Hyundai Heavy Industries (HHI) Group, Hyundai Glovis, the Liberian Registry, the Korean Register and their partners have successfully developed the world’s first Large Size and commercially viable liquified hydrogen carrier.
HHI Group’s Korea Shipbuilding & Offshore Engineering (KSOE) and Hyundai Mipo Dockyard (HMD) have received the necessary Approval in Principle (AIP) for a 20,000 m3 class liquefied hydrogen carrier from the Liberian Registry as flag State and Korean Register as Class Society. This ship design is the world’s first large size liquefied hydrogen carrier.
The key elements of this joint industry project (JIP) are the KSOE-developed liquefied hydrogen cargo treatment system and a hydrogen boil-off gas (BOG) treatment system using fuel cells. HMD advanced the basic design of the ship. Hyundai Glovis and G-Marine Service analyzed the economics and safety of liquefied hydrogen during storage and transportation.
According to the Hydrogen, Scailing Up report released in 2017 by the Hydrogen Council, the global hydrogen market is expected to grow to $2.5 trillion by 2050, accounting for 18% of the total energy demand. Accordingly, the Korean government also announced the “Road Map for Activating the Hydrogen Economy” last year, and is spurring the revitalization of the hydrogen economy in various industries such as shipbuilding, automobiles and batteries.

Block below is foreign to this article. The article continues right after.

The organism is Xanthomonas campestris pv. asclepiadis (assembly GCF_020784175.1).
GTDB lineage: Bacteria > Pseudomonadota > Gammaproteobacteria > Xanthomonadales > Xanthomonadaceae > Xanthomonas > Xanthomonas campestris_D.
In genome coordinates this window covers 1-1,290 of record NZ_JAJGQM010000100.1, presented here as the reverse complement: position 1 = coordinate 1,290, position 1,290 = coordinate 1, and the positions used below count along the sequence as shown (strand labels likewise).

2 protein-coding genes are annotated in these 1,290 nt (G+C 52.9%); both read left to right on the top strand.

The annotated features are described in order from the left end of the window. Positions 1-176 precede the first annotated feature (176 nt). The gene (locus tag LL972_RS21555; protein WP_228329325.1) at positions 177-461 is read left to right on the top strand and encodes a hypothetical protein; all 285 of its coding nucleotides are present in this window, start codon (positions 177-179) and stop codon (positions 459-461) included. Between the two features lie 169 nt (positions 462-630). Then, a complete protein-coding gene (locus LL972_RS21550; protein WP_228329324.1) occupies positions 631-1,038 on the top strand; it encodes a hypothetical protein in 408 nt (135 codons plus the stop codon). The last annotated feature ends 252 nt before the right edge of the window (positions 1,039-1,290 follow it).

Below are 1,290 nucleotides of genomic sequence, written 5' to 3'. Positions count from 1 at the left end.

This ship design is characterized by the use of a double-structured vacuum insulated tank to improve insulation and minimize hydrogen BOG generated during operation. In addition, by adopting an electric propulsion system, hydrogen BOG can be used as fuel for fuel cells in the future.
In order to transport a large amount of hydrogen by ship, a liquefaction process that reduces the volume to 1/800 and increases stability is essential. Since hydrogen liquefies at a cryogenic temperature of -253°C, which is lower than LNG that liquefies at -163°C, a liquefied hydrogen carrier needs advanced cryogenic technology to stably preserve it.